Meat

A confession: I love meat. This is something that causes a modicum of distress to my humans, who are vegetarians. The first time I killed…well, never mind. Suffice it to say that we all agree not to talk about the fact that my kibble (the chief indoor food group) is made out of ground up lamb, which, it turns out, is another name for baby sheep. Next to a hot dog bun, nothing satisfies like meat.

Habitat: Meat will surprise you. It can show up just about anywhere-city, suburb, country or wilderness. Sometimes, as I noted above, it even shows up inside of a hot dog bun (where it will appear as a bit of narrow pink tubing. Given the shape of the meat you find inside a hot dog bun, I’ve sometimes worried that I was actually eating daschund-would this be fratricide? And would I be agin’ it, if it were?)

I was going to make some hopelessly simplistic claim about how town meat and country/wilderness meat differed, in that town meat was more likely not to be unmoving, but then I realized the utter falsity of this claim. For instance, the first squirrel I ever…well, never mind. Suffice it to say that you can find moving and unmoving meat in the city and the wilderness alike. And more power to you if you’re still able to bring down the moving kind. The last rabbit I…well, never mind.

Identifying characteristics: Moving meat, whether in town or in the country, looks like moving meat; what can I tell you? But a few suggestions, if you decide to go after it: 1) Make sure you know what a cat looks like. And a raccoon. They may both be good eating, but our kind doesn’t have a chance in hell of finding out. And you will die trying. 2) Be realistic; skip the macho, Rin Tin Tin, one-sixteenth-wolf crap. I’m sure I’d love a good venison haunch, too, but I know better than to imagine I’m going to sink these worn down old canines into Haunch of Bambi’s Mom any time soon. 3) In the country, some slow-moving meat looks like it’s there for the taking, but if that floppy little fur-covered bit of succulence turns out to be little Johnny’s 4-H project, you are going to be on indoor food for the rest of your life, Buddy (you did say your name was Buddy, didn’t you?).

In the wild, unmoving meat can often be distinguished by its smell. (And can anything beat the smell of some well-hung-or, I should say, well-laid-on-the-ground-game?) Get your nose right in that carcass and take a good sniff; you’ll know in a tick[2] if it’s meat and not a rusted out washing machine. Chances are, your head will come out slick, too. With luck, you’ll carry that delectable smell with you-at least till your humans find you. For some reason, humans are not into this smell.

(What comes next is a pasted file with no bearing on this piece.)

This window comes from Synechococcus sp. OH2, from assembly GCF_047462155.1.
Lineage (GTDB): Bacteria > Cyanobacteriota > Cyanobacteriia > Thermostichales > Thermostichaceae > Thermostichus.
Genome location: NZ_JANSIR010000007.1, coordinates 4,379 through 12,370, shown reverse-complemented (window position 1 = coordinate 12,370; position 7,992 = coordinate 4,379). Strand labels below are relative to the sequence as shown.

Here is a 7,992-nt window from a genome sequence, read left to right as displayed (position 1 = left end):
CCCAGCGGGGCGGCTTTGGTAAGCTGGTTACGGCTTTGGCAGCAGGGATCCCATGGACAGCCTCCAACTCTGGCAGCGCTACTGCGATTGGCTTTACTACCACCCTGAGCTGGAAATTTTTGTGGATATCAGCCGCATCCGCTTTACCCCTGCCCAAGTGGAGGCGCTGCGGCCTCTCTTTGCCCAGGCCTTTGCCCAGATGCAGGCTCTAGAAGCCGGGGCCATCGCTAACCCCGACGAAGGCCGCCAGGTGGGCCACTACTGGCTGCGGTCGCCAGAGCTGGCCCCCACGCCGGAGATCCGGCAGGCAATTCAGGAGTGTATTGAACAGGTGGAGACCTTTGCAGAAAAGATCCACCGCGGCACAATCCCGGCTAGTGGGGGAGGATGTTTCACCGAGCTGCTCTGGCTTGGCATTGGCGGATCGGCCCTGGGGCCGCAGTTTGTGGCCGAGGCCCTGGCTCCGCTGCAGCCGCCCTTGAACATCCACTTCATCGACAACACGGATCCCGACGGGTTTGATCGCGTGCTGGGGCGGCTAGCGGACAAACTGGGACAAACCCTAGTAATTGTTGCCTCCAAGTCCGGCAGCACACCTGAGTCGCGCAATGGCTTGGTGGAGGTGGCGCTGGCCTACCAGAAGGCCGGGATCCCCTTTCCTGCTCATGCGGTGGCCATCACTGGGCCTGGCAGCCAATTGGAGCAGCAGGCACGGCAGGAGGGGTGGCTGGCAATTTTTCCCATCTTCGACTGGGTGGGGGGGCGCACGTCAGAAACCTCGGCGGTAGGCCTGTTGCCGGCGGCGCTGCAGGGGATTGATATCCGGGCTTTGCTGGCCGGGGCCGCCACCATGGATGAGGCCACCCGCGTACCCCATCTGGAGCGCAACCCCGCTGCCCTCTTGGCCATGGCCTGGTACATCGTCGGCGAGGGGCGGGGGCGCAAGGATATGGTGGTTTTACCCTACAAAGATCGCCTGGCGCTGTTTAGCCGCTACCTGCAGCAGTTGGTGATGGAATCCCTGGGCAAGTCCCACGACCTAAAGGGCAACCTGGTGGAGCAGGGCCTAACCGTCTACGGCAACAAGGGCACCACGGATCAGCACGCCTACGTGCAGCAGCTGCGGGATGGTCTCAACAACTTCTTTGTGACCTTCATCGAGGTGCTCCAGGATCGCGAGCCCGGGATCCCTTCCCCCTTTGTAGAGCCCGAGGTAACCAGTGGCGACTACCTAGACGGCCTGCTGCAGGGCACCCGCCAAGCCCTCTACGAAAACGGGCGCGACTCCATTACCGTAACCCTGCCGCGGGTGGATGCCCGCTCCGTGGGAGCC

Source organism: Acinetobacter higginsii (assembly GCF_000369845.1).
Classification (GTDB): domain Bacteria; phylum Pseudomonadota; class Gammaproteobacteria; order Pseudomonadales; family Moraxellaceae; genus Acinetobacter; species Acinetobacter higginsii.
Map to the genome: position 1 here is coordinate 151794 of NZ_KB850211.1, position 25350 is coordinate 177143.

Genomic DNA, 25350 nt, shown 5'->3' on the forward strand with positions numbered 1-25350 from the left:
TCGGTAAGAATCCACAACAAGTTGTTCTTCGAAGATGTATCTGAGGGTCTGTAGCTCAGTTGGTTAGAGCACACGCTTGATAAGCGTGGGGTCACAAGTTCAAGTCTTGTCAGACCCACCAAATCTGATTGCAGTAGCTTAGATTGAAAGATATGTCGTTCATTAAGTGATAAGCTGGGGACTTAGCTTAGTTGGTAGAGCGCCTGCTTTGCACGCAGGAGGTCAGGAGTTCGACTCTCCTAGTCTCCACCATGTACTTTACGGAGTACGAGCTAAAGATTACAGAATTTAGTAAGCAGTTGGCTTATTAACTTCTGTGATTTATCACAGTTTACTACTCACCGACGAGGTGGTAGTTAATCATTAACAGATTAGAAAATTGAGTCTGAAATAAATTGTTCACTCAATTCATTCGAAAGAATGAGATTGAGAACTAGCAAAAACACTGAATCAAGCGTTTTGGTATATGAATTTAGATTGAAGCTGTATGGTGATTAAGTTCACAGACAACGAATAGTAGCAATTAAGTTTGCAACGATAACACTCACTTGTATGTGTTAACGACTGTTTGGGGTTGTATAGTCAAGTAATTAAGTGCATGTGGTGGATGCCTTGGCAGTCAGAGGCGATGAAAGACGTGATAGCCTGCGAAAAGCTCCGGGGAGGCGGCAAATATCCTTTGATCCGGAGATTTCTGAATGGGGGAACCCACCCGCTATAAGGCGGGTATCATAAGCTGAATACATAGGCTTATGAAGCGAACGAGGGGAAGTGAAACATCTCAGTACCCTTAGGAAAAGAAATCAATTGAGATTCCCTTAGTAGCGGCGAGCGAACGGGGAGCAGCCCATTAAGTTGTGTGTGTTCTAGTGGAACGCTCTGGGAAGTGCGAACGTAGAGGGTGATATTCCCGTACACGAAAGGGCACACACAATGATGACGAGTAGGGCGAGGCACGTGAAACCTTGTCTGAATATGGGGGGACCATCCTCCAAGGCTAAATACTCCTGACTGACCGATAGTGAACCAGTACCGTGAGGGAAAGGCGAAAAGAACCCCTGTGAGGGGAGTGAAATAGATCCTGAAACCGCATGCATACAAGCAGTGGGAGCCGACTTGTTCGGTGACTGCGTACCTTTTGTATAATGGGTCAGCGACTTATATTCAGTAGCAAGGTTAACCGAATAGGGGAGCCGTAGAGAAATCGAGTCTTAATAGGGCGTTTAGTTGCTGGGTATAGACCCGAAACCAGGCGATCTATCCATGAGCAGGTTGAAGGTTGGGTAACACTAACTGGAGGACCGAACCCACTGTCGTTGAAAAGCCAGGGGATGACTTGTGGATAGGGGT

(P.S. If you ever want to impress the heck out of your humans, trot out of the woods some day with a deer leg in your mouth. That’ll get them to take you seriously! And you don’t have to tell ’em it was unmoving meat when you found it. Let ’em wonder.)

False friends: some people say chicken bones are false friends, but I personally have an iron gut so I just grind ’em a little extra long and Bob’s your uncle. (Street fairs are terrific chicken bone habitat, btw. Just keep a weather eye on the humans; they’ll try to take this away too.)

Photo at http://www.flickr.com/photos/goforchris/541487125/

Razor clam, courtesy of www.flickr.com/photos/goforchris/541487125/

The false friends I encounter most often in the summer are these things that look for all the world, like chicken bones, but are the vilest, saltiest, hardest things I have ever in my life encountered. (They are so salty that they actually make the water near which you find them salty too-it’s the craziest damn thing. Biggest water bowl you’ll ever seen, and is there any drop to drink? Nope; it’s all salty, just because of these razor clams.) Callie seems to find these edible, but, well, she’s a Lab assistant, isn’t she?